Wednesday marks 1 year since 9/9/19, when the Intelligence Community's Inspector General notified Congress he'd received an "urgent concern" from a whistleblower & deemed it credible.

That set in motion Trump's impeachment.

Would it today? /1…
The Intelligence Community's Inspector General who took seriously the whistleblower's complaint, persevered when Trump's White House & Justice Department tried to bury it, & ensured Congress learned of it has been forced out by Trump. /2…
The Acting Director of National Intelligence who initially blocked his Inspector General from sharing with Congress the whistleblower complaint but then allowed it to be shared also has been forced out by Trump--replaced by a Trump loyalist. /3…
Meanwhile, the Trump officials who tried to bury the whistleblower complaint--at the White House & at the Justice Department--remain. In particular, their resistance to scrutiny over the executive branch & information-sharing with Congress are stronger. /4…
Key officials who got the whistleblower complaint to Congress are now gone; key officials who tried to block it remain.

Today, would Congress even receive the letter that, 1 year ago, set in motion impeachment?

Maybe not.

So: what's Trump doing now we don't even know about? /5
This is what @rgoodlaw & I warned of on @just_security: "Purges of US officials are a direct extension of Trump’s 3-year project of politicization of the executive, an early move taken by autocrats who seek to exploit election by consolidating power" /END…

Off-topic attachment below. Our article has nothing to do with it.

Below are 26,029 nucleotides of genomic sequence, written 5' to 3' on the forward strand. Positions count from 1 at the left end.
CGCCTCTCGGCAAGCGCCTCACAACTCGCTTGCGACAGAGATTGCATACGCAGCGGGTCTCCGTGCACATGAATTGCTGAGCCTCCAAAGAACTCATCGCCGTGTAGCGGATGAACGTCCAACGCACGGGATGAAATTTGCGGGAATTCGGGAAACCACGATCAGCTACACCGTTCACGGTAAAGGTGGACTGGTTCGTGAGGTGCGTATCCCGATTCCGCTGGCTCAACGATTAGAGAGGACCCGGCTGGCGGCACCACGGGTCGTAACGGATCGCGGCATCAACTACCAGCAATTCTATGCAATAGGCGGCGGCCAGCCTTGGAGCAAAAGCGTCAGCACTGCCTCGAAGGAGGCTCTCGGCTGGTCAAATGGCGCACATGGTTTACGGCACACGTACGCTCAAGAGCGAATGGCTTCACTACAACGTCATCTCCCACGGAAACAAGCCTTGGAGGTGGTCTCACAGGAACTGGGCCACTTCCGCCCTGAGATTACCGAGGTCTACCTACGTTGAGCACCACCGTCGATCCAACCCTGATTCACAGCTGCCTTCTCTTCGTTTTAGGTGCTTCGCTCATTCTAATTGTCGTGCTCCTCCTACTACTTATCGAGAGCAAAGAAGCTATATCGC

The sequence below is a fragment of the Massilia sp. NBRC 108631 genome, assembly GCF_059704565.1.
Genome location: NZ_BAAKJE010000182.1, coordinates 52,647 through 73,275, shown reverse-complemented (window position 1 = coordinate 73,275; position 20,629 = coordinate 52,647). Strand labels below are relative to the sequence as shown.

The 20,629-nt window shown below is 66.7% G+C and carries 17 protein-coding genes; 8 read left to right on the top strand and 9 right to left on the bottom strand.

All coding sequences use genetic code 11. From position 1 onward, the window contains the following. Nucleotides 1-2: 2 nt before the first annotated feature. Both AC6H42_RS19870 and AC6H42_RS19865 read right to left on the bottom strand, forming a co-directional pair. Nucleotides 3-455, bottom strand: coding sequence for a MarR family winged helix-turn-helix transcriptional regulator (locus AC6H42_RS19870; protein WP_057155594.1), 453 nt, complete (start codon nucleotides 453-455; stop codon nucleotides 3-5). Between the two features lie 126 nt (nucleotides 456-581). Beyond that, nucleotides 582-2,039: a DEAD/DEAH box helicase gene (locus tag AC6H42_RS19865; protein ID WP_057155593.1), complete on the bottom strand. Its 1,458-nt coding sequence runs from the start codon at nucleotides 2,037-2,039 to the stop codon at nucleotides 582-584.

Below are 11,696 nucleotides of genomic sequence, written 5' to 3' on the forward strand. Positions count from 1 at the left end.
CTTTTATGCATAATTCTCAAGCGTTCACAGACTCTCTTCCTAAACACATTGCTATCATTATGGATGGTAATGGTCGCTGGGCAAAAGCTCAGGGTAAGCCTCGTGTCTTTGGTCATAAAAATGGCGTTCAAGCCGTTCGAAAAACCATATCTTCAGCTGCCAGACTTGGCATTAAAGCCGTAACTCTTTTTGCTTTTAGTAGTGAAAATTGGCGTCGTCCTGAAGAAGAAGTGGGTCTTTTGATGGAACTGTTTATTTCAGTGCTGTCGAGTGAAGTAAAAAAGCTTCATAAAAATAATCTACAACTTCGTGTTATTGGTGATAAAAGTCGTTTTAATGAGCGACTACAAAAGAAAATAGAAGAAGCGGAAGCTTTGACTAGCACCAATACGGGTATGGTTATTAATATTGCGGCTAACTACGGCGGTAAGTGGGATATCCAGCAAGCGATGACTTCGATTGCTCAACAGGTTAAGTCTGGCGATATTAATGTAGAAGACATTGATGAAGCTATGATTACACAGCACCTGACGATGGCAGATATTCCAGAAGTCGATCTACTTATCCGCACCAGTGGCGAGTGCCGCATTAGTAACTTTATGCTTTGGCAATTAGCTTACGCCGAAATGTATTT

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More from @jgeltzer

28 Aug

There are steps that state & local officials can take, right now, relying on laws already on the books, to protect Americans from the threat posed by unlawful private militias.

Here's a quick guide based on work led by Mary McCord & our @GeorgetownICAP colleagues. /1
1st, there's litigation: faced with unlawful private militia activity, officials can file civil suits seeking court orders preventing such activity from reoccurring.

That's what @GeorgetownICAP did in Charlottesville alongside @MikeSigner & more. /2…
Litigation is also the approach @GeorgetownICAP is using now alongside @BerncoDa to address the threat posed by the New Mexico Civil Guard.

Here's recent coverage by @joshscampbell: /3…
Read 6 tweets
16 Aug

Why is Trump talking about pardoning Snowden?

It’s important to understand what Trump’s up to if we’re going to react responsibly.

So here goes. /1
First, Trump simply wants to distract by changing the subject, as he so often does.

COVID deaths, voter suppression—there’s so much bad for Trump that he wants a topic change to Snowden.

We shouldn’t let him. But we should understand that his motivation goes deeper. /2
Second, Snowden’s narrative is Trump’s in a sense: it’s all about distrusting US intelligence & law enforcement & portraying them as the enemy.

This is Trump’s whole obsession with 2016 counterintelligence work, Flynn, etc.

Snowden’s story thus aligns with Trump’s. /3
Read 6 tweets
25 Jul